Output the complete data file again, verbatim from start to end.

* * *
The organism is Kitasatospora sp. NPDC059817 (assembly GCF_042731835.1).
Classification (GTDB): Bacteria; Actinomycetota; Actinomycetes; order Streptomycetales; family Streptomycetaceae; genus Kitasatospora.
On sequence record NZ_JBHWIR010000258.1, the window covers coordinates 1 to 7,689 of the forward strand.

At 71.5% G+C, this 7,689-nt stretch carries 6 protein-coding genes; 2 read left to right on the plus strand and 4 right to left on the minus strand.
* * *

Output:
The organism is Kitasatospora sp. NPDC059817 (assembly GCF_042731835.1).
Classification (GTDB): Bacteria; Actinomycetota; Actinomycetes; order Streptomycetales; family Streptomycetaceae; genus Kitasatospora.
On sequence record NZ_JBHWIR010000258.1, the window covers coordinates 1 to 7,689 of the forward strand.

At 71.5% G+C, this 7,689-nt stretch carries 6 protein-coding genes; 2 read left to right on the plus strand and 4 right to left on the minus strand.